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Orioles third baseman Manny Machado has big dreams for Baltimore City youth baseball program

Manny Machado talks about giving back to the community during the Manny Machado BaseBOWL Tournament charity event benefiting the Baltimore City Recreation and Parks Play Ball baseball program. (Eduardo A. Encina, Baltimore Sun video)

Orioles third baseman Manny Machado's annual BaseBowl Tournament charity event, which took place Sunday at Mustang Alley's, is in its fourth year benefitting the Baltimore City Recreation and Parks Play Baseball Program.

Machado said he hopes to see a player from the program join him in the major leagues one day.

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"That's why we're grateful for it," Machado said Sunday about the platform he has to help build youth  baseball programs in Baltimore City. "We're blessed to be in the situation to help out others. We're going to do anything possible to do it, and hopefully one of these little kids will be playing against me one day."

Machado has time to see that. He's just 24 years old and the program his event benefits has grown rapidly over the years.

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The Baltimore City Recreation and Parks Play Baseball Program allows kids ages 12 and under uniforms, equipment and transportation at no cost through city rec centers. The program began in 2013 with 200 kids participating at 14 rec centers, and this season could help 1,000 players at 51 rec centers.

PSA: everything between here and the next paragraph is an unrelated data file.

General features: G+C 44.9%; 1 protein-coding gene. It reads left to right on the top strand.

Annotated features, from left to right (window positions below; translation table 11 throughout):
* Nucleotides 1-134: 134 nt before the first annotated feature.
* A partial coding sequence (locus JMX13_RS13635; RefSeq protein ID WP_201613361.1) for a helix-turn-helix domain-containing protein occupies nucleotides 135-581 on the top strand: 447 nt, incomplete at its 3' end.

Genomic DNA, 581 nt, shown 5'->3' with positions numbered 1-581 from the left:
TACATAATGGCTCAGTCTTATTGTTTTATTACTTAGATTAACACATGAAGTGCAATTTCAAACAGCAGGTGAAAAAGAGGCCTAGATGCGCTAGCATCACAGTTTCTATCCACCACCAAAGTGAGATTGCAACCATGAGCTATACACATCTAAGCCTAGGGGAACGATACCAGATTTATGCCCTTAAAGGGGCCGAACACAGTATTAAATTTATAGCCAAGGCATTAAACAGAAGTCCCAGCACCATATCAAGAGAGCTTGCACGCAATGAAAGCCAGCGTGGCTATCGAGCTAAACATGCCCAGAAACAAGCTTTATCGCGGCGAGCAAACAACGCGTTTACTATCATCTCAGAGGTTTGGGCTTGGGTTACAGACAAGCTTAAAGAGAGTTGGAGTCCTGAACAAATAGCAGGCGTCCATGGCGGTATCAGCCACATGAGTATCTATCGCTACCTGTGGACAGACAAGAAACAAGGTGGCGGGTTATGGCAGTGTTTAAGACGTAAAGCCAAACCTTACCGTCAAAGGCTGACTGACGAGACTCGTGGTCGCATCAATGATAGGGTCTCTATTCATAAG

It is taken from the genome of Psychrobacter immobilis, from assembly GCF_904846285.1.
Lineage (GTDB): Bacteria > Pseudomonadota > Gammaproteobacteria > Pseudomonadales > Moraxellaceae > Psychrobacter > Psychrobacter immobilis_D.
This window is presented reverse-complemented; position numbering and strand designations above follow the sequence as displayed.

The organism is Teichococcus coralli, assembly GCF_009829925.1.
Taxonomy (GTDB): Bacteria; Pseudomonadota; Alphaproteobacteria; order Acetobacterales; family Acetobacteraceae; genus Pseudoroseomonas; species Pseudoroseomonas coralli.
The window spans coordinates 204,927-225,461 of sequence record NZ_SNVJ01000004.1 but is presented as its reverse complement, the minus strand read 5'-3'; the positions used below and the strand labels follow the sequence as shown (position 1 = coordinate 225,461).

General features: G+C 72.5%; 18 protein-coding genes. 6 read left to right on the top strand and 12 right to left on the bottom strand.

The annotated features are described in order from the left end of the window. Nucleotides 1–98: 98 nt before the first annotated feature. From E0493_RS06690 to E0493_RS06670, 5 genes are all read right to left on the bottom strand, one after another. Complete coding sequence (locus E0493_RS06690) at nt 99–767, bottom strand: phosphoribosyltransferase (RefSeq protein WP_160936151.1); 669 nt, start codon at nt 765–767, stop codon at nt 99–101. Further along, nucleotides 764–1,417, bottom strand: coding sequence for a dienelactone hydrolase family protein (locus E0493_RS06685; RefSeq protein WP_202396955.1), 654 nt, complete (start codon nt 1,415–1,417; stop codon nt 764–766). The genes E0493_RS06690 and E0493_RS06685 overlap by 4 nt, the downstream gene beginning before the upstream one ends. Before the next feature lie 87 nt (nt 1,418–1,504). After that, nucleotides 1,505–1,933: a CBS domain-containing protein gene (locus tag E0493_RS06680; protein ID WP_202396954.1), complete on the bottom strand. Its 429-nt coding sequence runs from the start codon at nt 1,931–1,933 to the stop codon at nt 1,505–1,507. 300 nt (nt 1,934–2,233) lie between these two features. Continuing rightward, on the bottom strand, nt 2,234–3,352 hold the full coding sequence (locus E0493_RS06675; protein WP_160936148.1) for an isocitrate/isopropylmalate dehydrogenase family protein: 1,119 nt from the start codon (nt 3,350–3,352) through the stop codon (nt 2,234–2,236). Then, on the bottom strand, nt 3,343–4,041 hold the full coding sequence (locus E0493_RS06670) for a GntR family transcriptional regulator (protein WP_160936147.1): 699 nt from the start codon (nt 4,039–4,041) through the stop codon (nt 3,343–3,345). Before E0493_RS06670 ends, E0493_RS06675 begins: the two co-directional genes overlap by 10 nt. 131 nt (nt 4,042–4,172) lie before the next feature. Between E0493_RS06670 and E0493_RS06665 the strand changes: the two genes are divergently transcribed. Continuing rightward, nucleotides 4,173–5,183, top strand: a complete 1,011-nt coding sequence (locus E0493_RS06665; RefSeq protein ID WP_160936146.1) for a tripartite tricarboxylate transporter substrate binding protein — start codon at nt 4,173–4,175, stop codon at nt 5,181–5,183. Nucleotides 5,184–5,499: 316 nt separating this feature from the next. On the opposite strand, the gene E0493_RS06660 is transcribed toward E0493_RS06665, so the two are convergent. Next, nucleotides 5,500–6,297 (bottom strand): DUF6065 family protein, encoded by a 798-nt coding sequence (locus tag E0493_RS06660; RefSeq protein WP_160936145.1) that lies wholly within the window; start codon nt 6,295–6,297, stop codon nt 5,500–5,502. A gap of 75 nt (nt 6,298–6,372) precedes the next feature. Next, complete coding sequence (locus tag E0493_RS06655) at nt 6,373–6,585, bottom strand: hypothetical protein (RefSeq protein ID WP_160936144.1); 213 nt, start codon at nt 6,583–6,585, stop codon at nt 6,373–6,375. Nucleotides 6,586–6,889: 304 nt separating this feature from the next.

This summer, the program also will renovate two fields and assist community volunteers in starting up youth baseball programs in the Park Heights and Carroll Park neighborhoods.

The event raised $90,000 last year and this year's event raised a rough estimate of $80,000, though final figure won't be known until silent auction events are added up.

Machado, who hosts the BaseBowl even annually with his wife, Yainee, said he hopes to continue to see the program grow, especially since he said he didn't see the help it provides when he was growing up in Miami.

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"I'm going to continue to do it," Machado said. "It's one of the grateful things we have as baseball players. You know, we have the opportunity to do these types of things. Any time you can help kids out, just by a single word or a simple donation, it goes a long way and they remember it forever, so we're just trying to do our best to give back to the community, something that I never had growing up. Whenever you can do that, it's unbelievable."

eencina@baltsun.com
twitter.com/EddieInTheYard

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